some of these folks basically either couldn’t get a job because they hadn’t done the preparation to get it, or the jobs just weren’t there.”
Prior to being named chairman, Harwood said he was appointed to the board by former governor Martin O’Malley in 2010 and has experience with the college’s audit committee and the College of Southern Maryland Foundation.
Dorothea Smith, the outgoing chairman, said in a telephone interview that Harwood is an excellent fit for the chairman position because of his experience with the CSM Foundation and his having been the vice chair for two years.
“Ted has experience with college development and fundraising, and will reinforce the college’s mission” of providing an affordable post-secondary education and helping students grow as community members, she said. Harwood has embraced life-long service and will encourage a climate for effective change by collaborating with the board and the new college president, Maureen Murphy, Smith said. Murphy will take over as head of the regional community college in July, following Bradley Gottfried’s retirement after 11 years at the helm.
Originally from upstate New York, Harwood said he moved to Hollywood in the late 1990s with his wife and two daughters to work at Patuxent River Naval Air Station. With five years of active duty and 24 years in the reserves,
Harwood said he has a unique perspective to draw on military and civilian employment experience.
Aside from being a vice president of a defense contractor company for 17 years, Harwood said “the jobs I had in the military culminated with being a commanding officer of a carrier group for the reserves. Before I retired I was in the Pentagon” head of budgets for naval platforms, he said.
Gottfried said in a telephone interview Tuesday he didn’t think the community college had ever had a board chairman with military experience and Harwood will “add a very unique perspective … that I think will be very helpful.”
“I’m very fiscally orientated in some areas, however my job [as chairman] is to try to do the strategic
thinking and the president executes whatever he or she needs to make that happen,” Harwood said. “The board as a whole is very diverse. It’s not me driving this train. I have the reins, I can go one way or the other, but I’d like to let the board be the big participant. We do it as a group.”
With nine board members, three each are from Calvert, Charles and St. Mary’s counties. Each campus has a unique perspective on what the college should do for the community, and “the Leonardtown campus has a St. Mary’s flavor, La Plata has a Charles flavor and Prince Frederick has a Calvert flavor,” Harwood said.
The new chairman said the college education experience has changed since he graduated from the academy, and he has stayed in the loop by continuing his education through graduate courses at Georgetown University and Anne Arundel Community College.
“I’ve seen it significantly progress to where workforce development is the big thing,” he said. “I think all colleges should be that way.”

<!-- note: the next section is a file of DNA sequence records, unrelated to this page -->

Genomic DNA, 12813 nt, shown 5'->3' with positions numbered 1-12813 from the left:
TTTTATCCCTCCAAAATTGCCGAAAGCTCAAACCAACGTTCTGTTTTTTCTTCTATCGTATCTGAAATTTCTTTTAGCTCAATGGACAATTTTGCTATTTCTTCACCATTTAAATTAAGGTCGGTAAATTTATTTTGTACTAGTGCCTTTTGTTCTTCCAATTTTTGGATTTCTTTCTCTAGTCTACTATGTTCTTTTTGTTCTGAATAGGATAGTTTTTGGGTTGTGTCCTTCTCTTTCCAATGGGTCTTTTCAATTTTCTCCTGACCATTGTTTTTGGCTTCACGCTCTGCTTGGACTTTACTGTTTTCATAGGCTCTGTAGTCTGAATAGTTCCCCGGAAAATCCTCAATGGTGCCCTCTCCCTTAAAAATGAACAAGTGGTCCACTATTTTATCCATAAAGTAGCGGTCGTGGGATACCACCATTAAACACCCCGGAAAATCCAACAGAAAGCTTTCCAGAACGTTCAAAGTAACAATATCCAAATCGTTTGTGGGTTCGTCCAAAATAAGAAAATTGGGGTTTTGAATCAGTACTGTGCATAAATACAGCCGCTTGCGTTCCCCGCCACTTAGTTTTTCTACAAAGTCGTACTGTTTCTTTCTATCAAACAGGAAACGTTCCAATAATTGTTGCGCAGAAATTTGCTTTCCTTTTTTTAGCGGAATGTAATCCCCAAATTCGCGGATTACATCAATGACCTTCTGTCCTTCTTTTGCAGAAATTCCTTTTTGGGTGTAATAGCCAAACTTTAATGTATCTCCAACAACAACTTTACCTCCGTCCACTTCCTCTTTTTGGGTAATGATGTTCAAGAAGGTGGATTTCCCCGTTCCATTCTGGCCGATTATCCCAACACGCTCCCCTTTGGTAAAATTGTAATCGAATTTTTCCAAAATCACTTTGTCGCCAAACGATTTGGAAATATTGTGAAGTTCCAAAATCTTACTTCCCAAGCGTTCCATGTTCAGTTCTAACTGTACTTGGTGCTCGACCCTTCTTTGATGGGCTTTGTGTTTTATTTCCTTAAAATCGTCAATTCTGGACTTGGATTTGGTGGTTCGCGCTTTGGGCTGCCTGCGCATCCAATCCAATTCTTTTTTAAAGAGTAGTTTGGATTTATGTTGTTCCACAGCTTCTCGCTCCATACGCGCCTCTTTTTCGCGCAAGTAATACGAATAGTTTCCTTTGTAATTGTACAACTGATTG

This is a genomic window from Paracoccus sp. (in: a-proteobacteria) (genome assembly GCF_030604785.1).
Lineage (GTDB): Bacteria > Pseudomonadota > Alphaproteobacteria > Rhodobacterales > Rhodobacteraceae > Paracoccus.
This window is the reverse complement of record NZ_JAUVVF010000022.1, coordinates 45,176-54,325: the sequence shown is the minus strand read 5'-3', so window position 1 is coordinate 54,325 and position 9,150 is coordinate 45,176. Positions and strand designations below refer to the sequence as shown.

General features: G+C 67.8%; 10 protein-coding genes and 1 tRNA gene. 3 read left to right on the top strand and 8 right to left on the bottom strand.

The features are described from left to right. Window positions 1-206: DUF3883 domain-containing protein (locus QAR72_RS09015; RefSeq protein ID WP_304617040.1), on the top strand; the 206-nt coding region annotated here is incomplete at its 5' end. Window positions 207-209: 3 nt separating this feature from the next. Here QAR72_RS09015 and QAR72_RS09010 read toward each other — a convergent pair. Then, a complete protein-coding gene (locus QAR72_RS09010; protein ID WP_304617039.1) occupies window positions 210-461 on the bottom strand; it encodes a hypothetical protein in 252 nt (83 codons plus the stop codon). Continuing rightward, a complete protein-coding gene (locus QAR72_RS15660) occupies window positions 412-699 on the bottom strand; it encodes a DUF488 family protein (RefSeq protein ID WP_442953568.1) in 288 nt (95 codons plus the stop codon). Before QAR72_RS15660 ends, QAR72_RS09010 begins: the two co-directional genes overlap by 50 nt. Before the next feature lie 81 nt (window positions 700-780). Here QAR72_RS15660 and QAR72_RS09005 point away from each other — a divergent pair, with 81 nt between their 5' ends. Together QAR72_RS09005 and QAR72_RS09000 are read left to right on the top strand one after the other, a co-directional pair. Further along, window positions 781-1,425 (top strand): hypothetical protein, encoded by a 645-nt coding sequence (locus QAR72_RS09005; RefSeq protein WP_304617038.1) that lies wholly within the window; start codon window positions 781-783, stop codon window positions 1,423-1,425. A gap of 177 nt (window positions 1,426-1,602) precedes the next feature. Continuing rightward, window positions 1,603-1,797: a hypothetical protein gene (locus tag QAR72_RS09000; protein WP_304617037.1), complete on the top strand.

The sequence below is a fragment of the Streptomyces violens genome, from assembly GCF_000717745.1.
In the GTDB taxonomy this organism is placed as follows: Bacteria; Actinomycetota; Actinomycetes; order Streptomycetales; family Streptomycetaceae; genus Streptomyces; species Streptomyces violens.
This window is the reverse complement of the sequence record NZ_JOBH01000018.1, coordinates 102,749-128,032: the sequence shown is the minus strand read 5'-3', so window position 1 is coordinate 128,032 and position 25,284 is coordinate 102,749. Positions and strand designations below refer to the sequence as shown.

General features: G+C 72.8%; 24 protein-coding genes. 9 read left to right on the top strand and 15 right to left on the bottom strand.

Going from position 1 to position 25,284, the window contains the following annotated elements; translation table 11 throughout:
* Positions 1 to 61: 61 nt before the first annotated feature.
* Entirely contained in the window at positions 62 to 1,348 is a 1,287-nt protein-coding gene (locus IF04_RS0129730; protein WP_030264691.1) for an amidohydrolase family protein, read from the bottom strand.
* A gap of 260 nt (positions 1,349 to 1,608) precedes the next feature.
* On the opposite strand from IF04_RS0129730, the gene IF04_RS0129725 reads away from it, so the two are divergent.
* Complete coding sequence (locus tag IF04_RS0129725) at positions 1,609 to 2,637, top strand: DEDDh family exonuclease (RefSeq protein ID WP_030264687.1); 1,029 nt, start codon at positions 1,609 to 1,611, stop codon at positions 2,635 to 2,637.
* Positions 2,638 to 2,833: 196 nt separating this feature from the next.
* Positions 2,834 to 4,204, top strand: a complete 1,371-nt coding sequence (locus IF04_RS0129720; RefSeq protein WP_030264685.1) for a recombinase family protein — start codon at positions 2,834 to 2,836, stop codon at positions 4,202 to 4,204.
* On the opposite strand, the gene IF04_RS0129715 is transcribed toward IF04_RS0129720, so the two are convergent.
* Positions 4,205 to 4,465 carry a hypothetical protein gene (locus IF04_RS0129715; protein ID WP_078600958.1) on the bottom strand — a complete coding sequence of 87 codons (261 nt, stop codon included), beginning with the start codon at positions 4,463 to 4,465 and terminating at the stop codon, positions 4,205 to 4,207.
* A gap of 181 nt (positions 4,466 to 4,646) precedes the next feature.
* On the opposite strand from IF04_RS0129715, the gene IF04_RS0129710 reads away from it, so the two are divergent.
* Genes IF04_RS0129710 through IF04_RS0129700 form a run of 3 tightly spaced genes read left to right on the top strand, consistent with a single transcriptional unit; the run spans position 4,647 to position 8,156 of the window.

The region’s largest employer is the Navy, Harwood said. On June 23, the college board “worked out an agreement with the supply course portion of the Navy” at Pax River and the University of Maryland University College, he said. “We have a pipeline of people that start from the community college, finish out of the UMUC [and] immediately upon graduation have a job with the Navy on base. As soon as they start, as long as they keep their grades, there will be a guaranteed job.”
Internships will also be offered during summers, Harwood said, noting the college has other similar agreements in engineering and nursing fields.
Most CSM students have a job after graduating or can successfully move on to other colleges and universities, he said. “The pendulum is starting to swing back [and] people are coming out with a job,” he said. The community college can easily adjust to the ebb and flow of the job market and “adjust our curriculum so folks coming out will be as job ready as possible.”
Michael Middleton, a former chairman and outgoing trustee, said in a telephone interview that he served with Harwood on the audit committee and he “is a fast learner. His professional career served him well” for preparing for the complexities of being on a board that serves four campuses.
Middleton said the new chairman has a unique perspective “as to the educational needs [of the Navy’s] workforce and its support services.” He said he is glad Harwood is now “at the helm of the college.”
Education isn’t only for preparing for the workforce, Harwood said.
“A person can’t be well-rounded unless they have an education,” and Harwood said he is learning something new every day. It “allows you to branch out [and] absorb what is around you.”
He said if welding wasn’t necessary tomorrow, someone in the trade could take classes at the community college and “retrain for another field quickly.”
Harwood said in his free time he is on the water and enjoys boating, fishing and crabbing.